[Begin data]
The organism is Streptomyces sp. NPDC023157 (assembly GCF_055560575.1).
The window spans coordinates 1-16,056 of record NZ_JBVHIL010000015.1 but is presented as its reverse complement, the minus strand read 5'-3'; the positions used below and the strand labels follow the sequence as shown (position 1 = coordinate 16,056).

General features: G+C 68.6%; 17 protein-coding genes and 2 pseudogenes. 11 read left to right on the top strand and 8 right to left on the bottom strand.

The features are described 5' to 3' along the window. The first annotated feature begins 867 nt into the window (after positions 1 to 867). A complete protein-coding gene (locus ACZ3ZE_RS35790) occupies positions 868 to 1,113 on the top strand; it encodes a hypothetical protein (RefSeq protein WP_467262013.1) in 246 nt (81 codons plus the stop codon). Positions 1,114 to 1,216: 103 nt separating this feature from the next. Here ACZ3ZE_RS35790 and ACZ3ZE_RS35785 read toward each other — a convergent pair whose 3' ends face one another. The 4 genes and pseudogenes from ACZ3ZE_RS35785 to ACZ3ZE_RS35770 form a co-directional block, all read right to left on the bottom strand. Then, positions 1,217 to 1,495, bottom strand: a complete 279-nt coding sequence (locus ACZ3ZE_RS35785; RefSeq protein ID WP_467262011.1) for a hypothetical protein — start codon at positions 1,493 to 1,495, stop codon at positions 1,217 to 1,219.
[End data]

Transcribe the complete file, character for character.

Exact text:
The organism is Streptomyces sp. NPDC023157 (assembly GCF_055560575.1).
The window spans coordinates 1-16,056 of record NZ_JBVHIL010000015.1 but is presented as its reverse complement, the minus strand read 5'-3'; the positions used below and the strand labels follow the sequence as shown (position 1 = coordinate 16,056).

General features: G+C 68.6%; 17 protein-coding genes and 2 pseudogenes. 11 read left to right on the top strand and 8 right to left on the bottom strand.

The features are described 5' to 3' along the window. The first annotated feature begins 867 nt into the window (after positions 1 to 867). A complete protein-coding gene (locus ACZ3ZE_RS35790) occupies positions 868 to 1,113 on the top strand; it encodes a hypothetical protein (RefSeq protein WP_467262013.1) in 246 nt (81 codons plus the stop codon). Positions 1,114 to 1,216: 103 nt separating this feature from the next. Here ACZ3ZE_RS35790 and ACZ3ZE_RS35785 read toward each other — a convergent pair whose 3' ends face one another. The 4 genes and pseudogenes from ACZ3ZE_RS35785 to ACZ3ZE_RS35770 form a co-directional block, all read right to left on the bottom strand. Then, positions 1,217 to 1,495, bottom strand: a complete 279-nt coding sequence (locus ACZ3ZE_RS35785; RefSeq protein ID WP_467262011.1) for a hypothetical protein — start codon at positions 1,493 to 1,495, stop codon at positions 1,217 to 1,219.